Perhaps the Prime Minister might put Von Däniken in charge of a committee of investigation if the government’s Direct Action policy fails to halt our own looming ecological catastrophe.
This may be all we have in common with the ancient civilisations of Peru. The NGA show hopes to lure visitors with the glimmer of gold, and with a glimpse into the exotic ‘lost worlds’ that have fired the imagination of pulp novelists since the Victorian era. While the great bulk of the Incas’ golden artefacts were plundered by the Spaniards and melted down for coinage, much of the remaining treasure has been systematically looted. Nevertheless, archaeologists have made a succession of valuable discoveries over the past decades, and these objects provide the backbone of this show.
It’s curious to read in Director Ron Radford’s introduction that the NGA actually returned a 2,000 year-old woven mantle to the National Museum in Lima, in 1989, when it became apparent it was stolen property. Presumably we can look forward to more of this gracious behavior when the Indian government gets around to reclaiming the millions of dollars worth of artefacts the NGA purchased during the past few years from the crooked New York dealer, Subash Kapoor.

The first flash of gold in this show comes from a Chavín forehead ornament bearing the images of three supernatural beings. There is considerably more as we continue, including crowns, breastplates, masks, vessels and jewellery. Much of this seems fanciful, such as the towering gold and copper crowns of the Vicús culture (100 BC – 400 AD), or a sacrificial knife made from beaten gold inlaid with lapis lazuli, of the Sicán-Lambayeque culture (750-1375 AD). One of the striking exhibits from the same era is a pair of gold alloy Hands. These tomb sculptures are part of the NGA’s permanent collection, and blessed with a clear provenance.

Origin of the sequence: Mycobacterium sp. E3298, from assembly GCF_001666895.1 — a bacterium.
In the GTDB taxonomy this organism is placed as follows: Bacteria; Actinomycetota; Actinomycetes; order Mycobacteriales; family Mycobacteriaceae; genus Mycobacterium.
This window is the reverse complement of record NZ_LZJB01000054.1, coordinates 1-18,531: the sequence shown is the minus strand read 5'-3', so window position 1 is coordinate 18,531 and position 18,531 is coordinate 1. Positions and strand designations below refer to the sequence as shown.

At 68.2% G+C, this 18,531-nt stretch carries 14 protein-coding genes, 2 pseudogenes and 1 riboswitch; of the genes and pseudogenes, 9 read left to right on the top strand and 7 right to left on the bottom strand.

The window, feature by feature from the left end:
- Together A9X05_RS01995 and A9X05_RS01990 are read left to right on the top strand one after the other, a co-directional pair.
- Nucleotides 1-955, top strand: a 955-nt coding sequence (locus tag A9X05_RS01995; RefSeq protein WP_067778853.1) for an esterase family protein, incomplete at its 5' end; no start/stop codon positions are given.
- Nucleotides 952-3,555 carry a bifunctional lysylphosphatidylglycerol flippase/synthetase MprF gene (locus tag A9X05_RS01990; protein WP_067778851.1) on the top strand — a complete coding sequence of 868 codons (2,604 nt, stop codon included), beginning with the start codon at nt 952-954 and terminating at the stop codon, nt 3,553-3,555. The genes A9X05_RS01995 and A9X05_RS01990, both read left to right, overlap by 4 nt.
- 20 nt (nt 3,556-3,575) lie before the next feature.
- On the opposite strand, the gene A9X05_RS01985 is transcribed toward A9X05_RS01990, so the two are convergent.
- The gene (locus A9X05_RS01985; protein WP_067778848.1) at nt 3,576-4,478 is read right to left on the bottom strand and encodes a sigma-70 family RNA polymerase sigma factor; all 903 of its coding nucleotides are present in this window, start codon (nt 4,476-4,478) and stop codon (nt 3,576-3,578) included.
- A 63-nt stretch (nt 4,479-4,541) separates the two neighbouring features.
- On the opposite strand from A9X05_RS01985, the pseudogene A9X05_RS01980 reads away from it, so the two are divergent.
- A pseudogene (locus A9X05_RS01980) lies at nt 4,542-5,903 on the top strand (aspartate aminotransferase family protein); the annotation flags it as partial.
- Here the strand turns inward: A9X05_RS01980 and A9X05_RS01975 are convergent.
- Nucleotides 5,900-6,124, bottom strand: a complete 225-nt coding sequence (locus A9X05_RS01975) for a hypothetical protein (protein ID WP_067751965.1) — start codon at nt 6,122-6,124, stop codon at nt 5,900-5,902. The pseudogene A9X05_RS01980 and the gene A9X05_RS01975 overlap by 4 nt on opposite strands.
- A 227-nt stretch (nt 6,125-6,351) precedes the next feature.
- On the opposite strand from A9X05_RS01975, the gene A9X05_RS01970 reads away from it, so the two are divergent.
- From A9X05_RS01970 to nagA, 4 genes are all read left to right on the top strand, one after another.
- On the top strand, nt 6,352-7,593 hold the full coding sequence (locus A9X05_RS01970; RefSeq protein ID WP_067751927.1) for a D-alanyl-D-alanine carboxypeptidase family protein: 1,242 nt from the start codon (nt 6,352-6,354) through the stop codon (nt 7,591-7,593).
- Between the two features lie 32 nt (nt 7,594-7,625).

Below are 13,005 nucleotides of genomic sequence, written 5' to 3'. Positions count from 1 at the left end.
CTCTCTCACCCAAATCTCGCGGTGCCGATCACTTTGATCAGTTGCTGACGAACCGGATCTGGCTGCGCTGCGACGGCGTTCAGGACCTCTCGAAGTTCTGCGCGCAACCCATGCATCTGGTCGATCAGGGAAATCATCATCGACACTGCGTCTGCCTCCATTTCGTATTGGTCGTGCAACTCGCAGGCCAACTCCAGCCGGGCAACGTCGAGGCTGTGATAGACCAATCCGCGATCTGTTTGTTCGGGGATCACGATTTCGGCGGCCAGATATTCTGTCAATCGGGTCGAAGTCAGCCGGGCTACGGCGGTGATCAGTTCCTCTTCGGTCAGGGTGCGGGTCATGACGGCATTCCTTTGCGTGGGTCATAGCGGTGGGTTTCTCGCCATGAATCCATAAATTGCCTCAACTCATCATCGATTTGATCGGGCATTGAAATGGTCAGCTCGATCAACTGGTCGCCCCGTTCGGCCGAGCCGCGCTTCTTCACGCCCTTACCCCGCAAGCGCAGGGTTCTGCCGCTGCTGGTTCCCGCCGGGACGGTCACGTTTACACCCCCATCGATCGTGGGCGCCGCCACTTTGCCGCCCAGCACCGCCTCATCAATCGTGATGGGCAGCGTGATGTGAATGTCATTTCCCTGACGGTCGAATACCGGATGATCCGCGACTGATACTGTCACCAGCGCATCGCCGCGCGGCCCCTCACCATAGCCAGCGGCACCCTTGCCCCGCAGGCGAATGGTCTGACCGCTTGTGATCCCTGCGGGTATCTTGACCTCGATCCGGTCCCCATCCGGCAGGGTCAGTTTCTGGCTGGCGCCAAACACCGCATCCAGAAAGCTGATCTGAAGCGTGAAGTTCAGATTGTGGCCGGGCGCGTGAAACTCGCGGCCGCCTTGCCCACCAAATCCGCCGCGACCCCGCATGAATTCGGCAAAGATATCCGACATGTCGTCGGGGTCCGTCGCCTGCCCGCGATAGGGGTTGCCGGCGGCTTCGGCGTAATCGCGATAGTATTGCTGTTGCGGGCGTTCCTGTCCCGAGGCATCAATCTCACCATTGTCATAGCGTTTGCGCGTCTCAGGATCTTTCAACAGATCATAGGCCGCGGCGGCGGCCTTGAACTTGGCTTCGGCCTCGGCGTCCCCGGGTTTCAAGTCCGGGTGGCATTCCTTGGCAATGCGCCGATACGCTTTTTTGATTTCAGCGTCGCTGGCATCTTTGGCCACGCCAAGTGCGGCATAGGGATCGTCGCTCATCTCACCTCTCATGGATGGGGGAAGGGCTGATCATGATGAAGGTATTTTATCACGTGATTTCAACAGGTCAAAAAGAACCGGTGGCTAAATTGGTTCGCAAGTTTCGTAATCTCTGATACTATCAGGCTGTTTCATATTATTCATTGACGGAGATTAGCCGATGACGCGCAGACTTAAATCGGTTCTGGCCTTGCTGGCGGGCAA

SICÁN-LAMBAYEQUE culture, North coast 750 – 1375 AD, Hands 900–1100 AD, gold, silver, copper , annealing, repoussé 7.9 (h) x 43.5 (w) x 15.4 (d) cm National Gallery of Australia, Canberra NGA 1978.622.A-B Purchased 1978
SICÁN-LAMBAYEQUE culture, North coast 750 – 1375 AD, Hands 900–1100 AD, gold, silver, copper , annealing, repoussé

If almost everything in this show comes from a tomb it is because the ancient Peruvians practiced a cult of the dead that was hardly less elaborate than that of the Egyptians. They were willing to bury the most expensive and beautiful items with the body, providing a boon for archaeologists.
Although the gold artefacts may be the big drawcard it is almost more remarkable to see the quality, variety and visual wit of Peruvian ceramics; and the amazing array of textiles and feather works which have been so well preserved by a dry climate. The vivid yellow and turquoise colours of a feathered crown of the Chimú culture (1,100-1,470 AD) are as fresh as anything you might see attached to a living bird.

The Incas and their forebears were animists who believed that everything was imbued with a spirit. This may have helped their craftsmen to develop a profound feel for materials. The delicacy of their metalwork testifies to a sense that gold and silver had special properties aside from their surface attractions. Behind these works there is an entire cosmology that views the world in terms of basic dualisms: sun and moon, male and female, and so on.
“The sky is dominated by gods and rulers, symbolised by birds;” writes Christine Dixon, “the human realm of earth and sea is symbolised by felines, such as the jaguar; the underworld is ruled by reptiles and insects. All these worlds are fertilised by liquids – water, blood and semen – which are exchanged between the three levels of existence to continue the cycle of life.”
It’s a neat, coherent system that integrates human life within the natural world. There is also room to cross back and forth between categories, as one sees in the imaginative transformations of Peruvian ceramics. Among the quantities of simple, utlilitarian vessels in the ‘stirrup’ style, the most fascinating pots are portraits that give us a clear picture of the faces and headgear of the time. There are phallic pots that seem plainly humorous. There are little figurines embedded in vases and bowls.
These sculptural pots feature a range of familiar animals and fantastic monsters made by combining the features of disparate creatures. It’s a multifaceted portrait of a world in which the gods and spirits are ever-present in even the smallest moments. For artists throughout the ages there has been no greater motivation than the idea that your god is looking down and judging your work. With the Incas there may have been an extra incentive in the knowledge that highly skilled craftsmen were not to be lightly sacrificed.
Gold and the Incas: Lost Worlds of Peru
National Gallery of Australia, Canberra,
Until 21 April.
Published in the Sydney Morning Herald, Saturday 18 January, 2014